Mayra’s practice has in recent years focused on issues relating to non-profit organizations, board governance and wage and hour litigation. Mayra also has substantial experience in appellate matters. Mayra received her B.A. from Brown University Magna Cum Laude in 1980 and her J.D. from the University of Florida with honors in 1983. At the University of Florida, she served on the Moot Court Board, was a legal research and writing fellow, and won Best Oral Advocate at the Justice Campbell Thornall Moot Court Competition. Following graduation, Mayra served as a litigation associate at Shutts & Bowen and thereafter as an associate at Sandler & Travis, where she advised clients on a variety of litigation and international business law matters. Mayra worked as an Assistant United States Attorney for five years in the Miami office, where she served with distinction in the appellate division, where she briefed and argued many cases involving a variety of constitutional, criminal and civil issues before the Eleventh Circuit Court of Appeals and advised and consulted in numerous civil and criminal trials and bail hearings. Mayra helped established David Lichter & Associates, P.A., and worked primarily in the area of software piracy.
After her father passed away from a rare and then largely unknown brain disease, Mayra co-founded the Creutzfeldt-Jakob Disease Foundation, www.cjdfoundation.org a registered section 501 (c)(3) non-profit organization which she ran and served as President for approximately ten years. During this time, the Foundation gained national and international recognition when Mad Cow Disease (the bovine form of this prion disease) became worldwide news. Mayra worked with scientists, health care professionals, government agencies, professional associations, the media and family members of patients to obtain, produce and disseminate information on Creutzfeldt-Jakob Disease and other related prion diseases. She has advocated numerous times on Capitol Hill to members of Congress for more surveillance, reporting and research funding, and hosted the first international conference of scientists, media and families. Mayra has also co-presented a lecture with the Center For Disease Control (“CDC”) at the Mayo Clinic. Mayra remains very active in the Foundation as the Chairman of the Board of Directors. The Foundation works with the Centers for Disease Control and Prevention, from which it receives a yearly grant, collaborates closely with the National Prion Disease Pathology Surveillance Center, and has helped establish the CJD International Support Alliance which includes 14 member countries. Currently, the Foundation awards numerous research grants (over $1 million between 2014-18) and hosts an annual conference which attracts internationally renowned scientists, researchers and government representatives who meet with families affected by prion diseases. For her tireless work on the Foundation, Mayra received the Health Care Heroes Award from the Greater Miami Chamber of Commerce, the 2018 Florence Kranitz Leadership Award from the Foundation, and she and her work have been featured in the New York Times, USA Today, The Miami Herald and Good Housekeeping magazine.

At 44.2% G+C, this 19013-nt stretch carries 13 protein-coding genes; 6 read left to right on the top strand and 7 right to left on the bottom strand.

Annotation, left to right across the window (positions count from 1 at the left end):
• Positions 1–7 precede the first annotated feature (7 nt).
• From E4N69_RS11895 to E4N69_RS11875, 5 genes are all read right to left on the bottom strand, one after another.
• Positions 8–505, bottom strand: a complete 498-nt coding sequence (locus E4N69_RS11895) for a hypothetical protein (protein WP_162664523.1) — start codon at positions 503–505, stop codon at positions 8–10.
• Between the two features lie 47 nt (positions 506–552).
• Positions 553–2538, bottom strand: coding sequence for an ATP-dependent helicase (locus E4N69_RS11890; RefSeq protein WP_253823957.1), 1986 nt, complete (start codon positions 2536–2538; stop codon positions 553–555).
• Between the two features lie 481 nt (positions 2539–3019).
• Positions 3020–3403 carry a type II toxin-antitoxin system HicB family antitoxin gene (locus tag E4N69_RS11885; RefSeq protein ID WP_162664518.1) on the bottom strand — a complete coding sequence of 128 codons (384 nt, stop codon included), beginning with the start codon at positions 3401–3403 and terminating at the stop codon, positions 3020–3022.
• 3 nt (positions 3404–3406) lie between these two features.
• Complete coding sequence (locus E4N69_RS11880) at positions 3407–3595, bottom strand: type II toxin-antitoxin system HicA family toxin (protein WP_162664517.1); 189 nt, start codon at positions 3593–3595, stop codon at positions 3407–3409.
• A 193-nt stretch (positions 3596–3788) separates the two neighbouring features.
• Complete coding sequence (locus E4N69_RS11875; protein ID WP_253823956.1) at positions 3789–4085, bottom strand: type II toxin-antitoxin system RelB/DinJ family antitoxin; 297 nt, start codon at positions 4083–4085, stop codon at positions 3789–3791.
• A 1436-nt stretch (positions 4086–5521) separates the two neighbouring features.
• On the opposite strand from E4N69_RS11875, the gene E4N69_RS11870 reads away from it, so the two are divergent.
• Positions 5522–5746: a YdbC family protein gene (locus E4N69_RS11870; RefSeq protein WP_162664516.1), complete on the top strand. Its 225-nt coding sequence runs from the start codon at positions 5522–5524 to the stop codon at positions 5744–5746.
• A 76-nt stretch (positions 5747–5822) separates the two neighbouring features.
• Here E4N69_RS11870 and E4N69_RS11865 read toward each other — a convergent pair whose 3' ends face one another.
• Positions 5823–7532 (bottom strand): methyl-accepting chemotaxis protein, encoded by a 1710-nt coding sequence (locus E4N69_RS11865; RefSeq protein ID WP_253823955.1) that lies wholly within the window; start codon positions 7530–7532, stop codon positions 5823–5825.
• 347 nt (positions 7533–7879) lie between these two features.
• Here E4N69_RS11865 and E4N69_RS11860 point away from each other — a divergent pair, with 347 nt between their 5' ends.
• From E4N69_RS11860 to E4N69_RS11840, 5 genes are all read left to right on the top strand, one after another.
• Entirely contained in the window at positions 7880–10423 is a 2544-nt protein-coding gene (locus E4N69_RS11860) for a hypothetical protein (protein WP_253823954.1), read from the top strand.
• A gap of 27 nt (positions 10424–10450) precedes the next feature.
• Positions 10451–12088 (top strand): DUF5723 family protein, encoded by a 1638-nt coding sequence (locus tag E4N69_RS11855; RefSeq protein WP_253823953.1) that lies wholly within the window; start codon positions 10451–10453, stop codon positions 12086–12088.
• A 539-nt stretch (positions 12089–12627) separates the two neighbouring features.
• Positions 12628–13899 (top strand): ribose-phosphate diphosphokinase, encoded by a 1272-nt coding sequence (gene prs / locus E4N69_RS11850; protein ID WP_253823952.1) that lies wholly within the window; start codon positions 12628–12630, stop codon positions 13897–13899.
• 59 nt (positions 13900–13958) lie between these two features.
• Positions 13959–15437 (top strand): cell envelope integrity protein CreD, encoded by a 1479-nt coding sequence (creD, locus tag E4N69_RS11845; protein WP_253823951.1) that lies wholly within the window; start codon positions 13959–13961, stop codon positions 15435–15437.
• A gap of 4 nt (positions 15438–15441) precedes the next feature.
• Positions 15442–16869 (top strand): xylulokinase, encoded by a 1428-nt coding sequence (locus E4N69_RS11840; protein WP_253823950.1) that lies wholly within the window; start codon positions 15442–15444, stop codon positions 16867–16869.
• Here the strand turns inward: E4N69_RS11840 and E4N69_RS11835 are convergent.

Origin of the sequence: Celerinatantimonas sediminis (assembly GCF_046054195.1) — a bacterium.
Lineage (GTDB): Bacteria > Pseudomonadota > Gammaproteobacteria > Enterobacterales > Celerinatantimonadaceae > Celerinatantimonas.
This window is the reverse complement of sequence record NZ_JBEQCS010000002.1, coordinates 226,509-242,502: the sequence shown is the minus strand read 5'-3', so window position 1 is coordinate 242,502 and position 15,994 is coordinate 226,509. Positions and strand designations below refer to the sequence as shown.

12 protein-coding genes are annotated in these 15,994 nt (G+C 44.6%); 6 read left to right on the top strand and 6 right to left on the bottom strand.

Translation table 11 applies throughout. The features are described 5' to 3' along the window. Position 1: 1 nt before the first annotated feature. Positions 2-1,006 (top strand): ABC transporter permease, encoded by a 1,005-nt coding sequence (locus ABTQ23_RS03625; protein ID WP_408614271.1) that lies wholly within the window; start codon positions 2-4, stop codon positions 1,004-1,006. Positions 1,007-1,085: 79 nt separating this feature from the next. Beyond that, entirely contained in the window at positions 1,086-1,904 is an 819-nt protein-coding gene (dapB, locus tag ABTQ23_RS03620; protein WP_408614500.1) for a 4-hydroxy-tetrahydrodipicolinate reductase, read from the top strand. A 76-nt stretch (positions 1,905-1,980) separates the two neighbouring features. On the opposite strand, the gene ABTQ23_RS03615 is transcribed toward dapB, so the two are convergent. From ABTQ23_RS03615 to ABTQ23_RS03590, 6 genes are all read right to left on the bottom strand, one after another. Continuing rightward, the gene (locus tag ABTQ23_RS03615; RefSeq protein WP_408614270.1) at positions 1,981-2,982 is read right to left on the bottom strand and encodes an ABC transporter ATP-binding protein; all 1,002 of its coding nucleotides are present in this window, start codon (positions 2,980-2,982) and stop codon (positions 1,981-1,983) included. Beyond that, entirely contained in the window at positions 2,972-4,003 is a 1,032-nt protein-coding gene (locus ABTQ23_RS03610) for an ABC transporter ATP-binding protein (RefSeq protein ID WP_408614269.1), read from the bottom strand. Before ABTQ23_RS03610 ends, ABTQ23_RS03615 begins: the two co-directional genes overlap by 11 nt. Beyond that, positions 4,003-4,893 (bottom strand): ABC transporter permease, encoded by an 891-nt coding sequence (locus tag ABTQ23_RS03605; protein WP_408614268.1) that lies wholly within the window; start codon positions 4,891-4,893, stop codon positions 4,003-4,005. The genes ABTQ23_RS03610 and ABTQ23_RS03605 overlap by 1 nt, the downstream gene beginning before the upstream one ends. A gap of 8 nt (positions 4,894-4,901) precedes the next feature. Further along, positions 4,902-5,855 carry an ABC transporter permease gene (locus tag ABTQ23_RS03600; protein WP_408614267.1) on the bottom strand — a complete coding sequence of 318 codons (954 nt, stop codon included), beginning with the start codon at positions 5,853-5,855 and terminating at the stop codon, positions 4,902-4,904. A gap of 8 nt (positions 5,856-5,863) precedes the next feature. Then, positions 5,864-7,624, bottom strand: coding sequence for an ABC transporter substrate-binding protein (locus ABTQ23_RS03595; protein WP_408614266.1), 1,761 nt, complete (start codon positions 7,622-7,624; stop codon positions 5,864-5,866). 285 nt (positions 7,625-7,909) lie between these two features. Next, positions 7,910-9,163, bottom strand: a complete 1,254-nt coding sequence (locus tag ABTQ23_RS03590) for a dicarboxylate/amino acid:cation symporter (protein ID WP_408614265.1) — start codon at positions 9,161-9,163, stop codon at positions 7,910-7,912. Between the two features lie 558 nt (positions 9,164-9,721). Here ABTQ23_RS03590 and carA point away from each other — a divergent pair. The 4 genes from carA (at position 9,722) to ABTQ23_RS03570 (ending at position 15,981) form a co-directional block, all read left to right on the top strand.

Mayra was also a certified teacher who designed curriculum for and taught honors courses in government, economics, and international relations in public high school for three years. She has more recently donated her legal and educational talents to the non-profit world via the Center for the Advancement of Jewish Education (“CAJE”) and the Board of the Scheck Hillel Community Day School, where she served on the Board for several years. She served as the Chair of the Congregational Education Committee for CAJE and was an Assessor for the Jewish School Assessment and School Improvement Process in connection with the Partnership for Effective Learning and Innovative Education. She also served on the Task Force to Combat Human Trafficking sponsored by the Jewish Community Relations Council.
Born in Havana, Cuba, Mayra is fluent in Spanish.